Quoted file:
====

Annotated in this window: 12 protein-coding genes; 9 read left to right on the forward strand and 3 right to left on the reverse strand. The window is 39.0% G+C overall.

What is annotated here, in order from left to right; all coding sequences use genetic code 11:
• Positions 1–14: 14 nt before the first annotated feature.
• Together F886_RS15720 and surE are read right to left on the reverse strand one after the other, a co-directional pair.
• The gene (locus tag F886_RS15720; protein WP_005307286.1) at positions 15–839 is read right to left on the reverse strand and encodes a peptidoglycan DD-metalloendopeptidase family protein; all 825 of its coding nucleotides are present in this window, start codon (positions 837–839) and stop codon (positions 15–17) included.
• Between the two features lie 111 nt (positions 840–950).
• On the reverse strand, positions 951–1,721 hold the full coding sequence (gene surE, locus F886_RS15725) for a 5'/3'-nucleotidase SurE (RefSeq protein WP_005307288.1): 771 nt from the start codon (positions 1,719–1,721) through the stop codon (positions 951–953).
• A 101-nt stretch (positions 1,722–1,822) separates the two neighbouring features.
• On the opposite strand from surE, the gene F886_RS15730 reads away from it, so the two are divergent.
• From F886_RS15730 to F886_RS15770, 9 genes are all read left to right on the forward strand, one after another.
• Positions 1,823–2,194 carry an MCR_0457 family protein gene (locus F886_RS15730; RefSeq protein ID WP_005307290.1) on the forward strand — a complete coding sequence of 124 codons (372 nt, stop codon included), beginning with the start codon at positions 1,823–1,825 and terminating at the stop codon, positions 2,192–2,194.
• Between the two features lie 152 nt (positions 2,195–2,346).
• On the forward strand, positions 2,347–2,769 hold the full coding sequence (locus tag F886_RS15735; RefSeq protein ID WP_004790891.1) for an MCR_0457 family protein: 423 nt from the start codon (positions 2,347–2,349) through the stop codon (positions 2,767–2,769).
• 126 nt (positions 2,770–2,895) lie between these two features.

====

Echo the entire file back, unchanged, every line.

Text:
Annotated in this window: 12 protein-coding genes; 9 read left to right on the forward strand and 3 right to left on the reverse strand. The window is 39.0% G+C overall.

What is annotated here, in order from left to right; all coding sequences use genetic code 11:
• Positions 1–14: 14 nt before the first annotated feature.
• Together F886_RS15720 and surE are read right to left on the reverse strand one after the other, a co-directional pair.
• The gene (locus tag F886_RS15720; protein WP_005307286.1) at positions 15–839 is read right to left on the reverse strand and encodes a peptidoglycan DD-metalloendopeptidase family protein; all 825 of its coding nucleotides are present in this window, start codon (positions 837–839) and stop codon (positions 15–17) included.
• Between the two features lie 111 nt (positions 840–950).
• On the reverse strand, positions 951–1,721 hold the full coding sequence (gene surE, locus F886_RS15725) for a 5'/3'-nucleotidase SurE (RefSeq protein WP_005307288.1): 771 nt from the start codon (positions 1,719–1,721) through the stop codon (positions 951–953).
• A 101-nt stretch (positions 1,722–1,822) separates the two neighbouring features.
• On the opposite strand from surE, the gene F886_RS15730 reads away from it, so the two are divergent.
• From F886_RS15730 to F886_RS15770, 9 genes are all read left to right on the forward strand, one after another.
• Positions 1,823–2,194 carry an MCR_0457 family protein gene (locus F886_RS15730; RefSeq protein ID WP_005307290.1) on the forward strand — a complete coding sequence of 124 codons (372 nt, stop codon included), beginning with the start codon at positions 1,823–1,825 and terminating at the stop codon, positions 2,192–2,194.
• Between the two features lie 152 nt (positions 2,195–2,346).
• On the forward strand, positions 2,347–2,769 hold the full coding sequence (locus tag F886_RS15735; RefSeq protein ID WP_004790891.1) for an MCR_0457 family protein: 423 nt from the start codon (positions 2,347–2,349) through the stop codon (positions 2,767–2,769).
• 126 nt (positions 2,770–2,895) lie between these two features.